Governance of a City-State
Seeking a fare/fair review

In November, the Public Transport Council (PTC) announced the start of the annual fare review.

The 2014 fare review continues from that of 2013, with 3.4% of the previously approved 6.6% fare increase carried forward to 2014 as part of a two-stage adjustment. While the public transport operators (PTOs) welcome larger fare revenues to offset operating expenses, the general public may not take too kindly to another fare hike. The oft-cited reason is that fares should not rise without a perceived improvement in bus and train services. In this article, I seek to address various perspectives and evaluate the fare review mechanism.

Why must fares be reviewed regularly?

It is helpful to first look at the objective of fare reviews. The PTC uses it as an instrument to ensure affordability of fares for the public and, at the same time, to safeguard revenues for PTOs in view of financial viability. The fare formula reflected below serves as the balancing act:

0.4cCPI + 0.4WI + 0.2EI – 0.5%

  • “cCPI” denotes the change in core Consumer Price Index over the previous year, or in other words, the inflation rate.
  • The Wage Index (WI) reflects the change in average monthly earnings compared to the previous year, and is based on the annual national average.
  • The change in Energy Index (EI), which is a composite of cost changes in electricity and diesel, is relevant to the PTOs’ operating expenditure.
  • Finally, the 0.5% subtraction is a productivity extraction defined for 2013 to 2017.

It is apparent that fares will not be allowed to increase at an uncontrolled rate, given that the change in wages year-on-year is built into the formula. The other two abbreviated components contribute to the extent to which PTOs can mitigate rises in operating costs.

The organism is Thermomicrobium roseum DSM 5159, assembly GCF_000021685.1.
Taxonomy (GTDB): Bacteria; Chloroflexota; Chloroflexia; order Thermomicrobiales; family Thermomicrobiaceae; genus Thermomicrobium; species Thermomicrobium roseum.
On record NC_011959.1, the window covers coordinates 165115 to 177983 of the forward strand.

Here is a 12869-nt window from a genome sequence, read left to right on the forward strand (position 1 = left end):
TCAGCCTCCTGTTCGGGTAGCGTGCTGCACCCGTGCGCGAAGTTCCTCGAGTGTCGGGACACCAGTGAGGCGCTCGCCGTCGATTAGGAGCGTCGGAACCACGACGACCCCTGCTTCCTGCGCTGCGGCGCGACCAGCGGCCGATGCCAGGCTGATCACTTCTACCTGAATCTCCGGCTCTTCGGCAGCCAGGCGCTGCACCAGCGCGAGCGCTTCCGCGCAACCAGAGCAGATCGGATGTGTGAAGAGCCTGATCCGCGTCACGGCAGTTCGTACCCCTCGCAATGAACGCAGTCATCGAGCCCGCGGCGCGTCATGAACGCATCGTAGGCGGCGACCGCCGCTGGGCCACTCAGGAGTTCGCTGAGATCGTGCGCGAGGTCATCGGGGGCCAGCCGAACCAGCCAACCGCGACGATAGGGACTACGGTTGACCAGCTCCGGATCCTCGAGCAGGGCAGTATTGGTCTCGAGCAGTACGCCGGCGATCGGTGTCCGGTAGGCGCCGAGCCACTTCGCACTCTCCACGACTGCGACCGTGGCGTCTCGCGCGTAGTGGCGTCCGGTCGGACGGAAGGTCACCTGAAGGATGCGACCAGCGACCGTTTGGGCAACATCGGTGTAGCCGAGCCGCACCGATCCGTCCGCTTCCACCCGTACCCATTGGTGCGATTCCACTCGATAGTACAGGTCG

As members of the public, we often hear about the “cost pressures” cited by the PTOs. Fuel and electricity expenditures constitute part of it, though energy prices have fallen over the past couple of months. Even so, a decrease in energy costs may not necessarily translate into immediate savings on this front, especially if the operators practise fuel hedging – a risk-management measure to purchase future quantities of fuel at a capped cost. In fact, SBS Transit and SMRT are also required by the PTC to make contributions to the Fuel Equalisation Fund (FEF) to safeguard fares from sudden rises in energy costs.

Other essential inputs for transport operations include renewal of vehicles and higher labour costs to attract and retain skilled employees.

How will commuters be affected?

Let us assume that the maximum allowed 2.8% fare increase announced by the Transport Minister on 17 December [1] is applied. For a commuter who makes an average of 2.5 trips per day, if each single journey cost $2, the fare increase works out to be an additional $4.20 per month. While this may not affect those earning above the national average wage, low-income families ought to receive financial support to mitigate the burden of fare increment. Students and senior citizens who are not drawing any income should also be insulated from fare increases.

What is not directly reflected in the fares is the amount of subsidies drawn from our tax reserves to fund purchases of buses and construction of depots under the Bus Service Enhancement Programme (BSEP) [2]. In this instance, the funds are indirectly derived from the public without resulting in a fare increase.

Adopting a balanced perspective

Prior to the fare hike from 2013’s review, fares were revised downwards in 2009 before its last increase in 2011. In November 2014, Cedric Foo, Chairman of the Government Parliamentary Committee for Transport, reported that the compound annual growth rate for fares amounted to less than 0.5% in the last six years.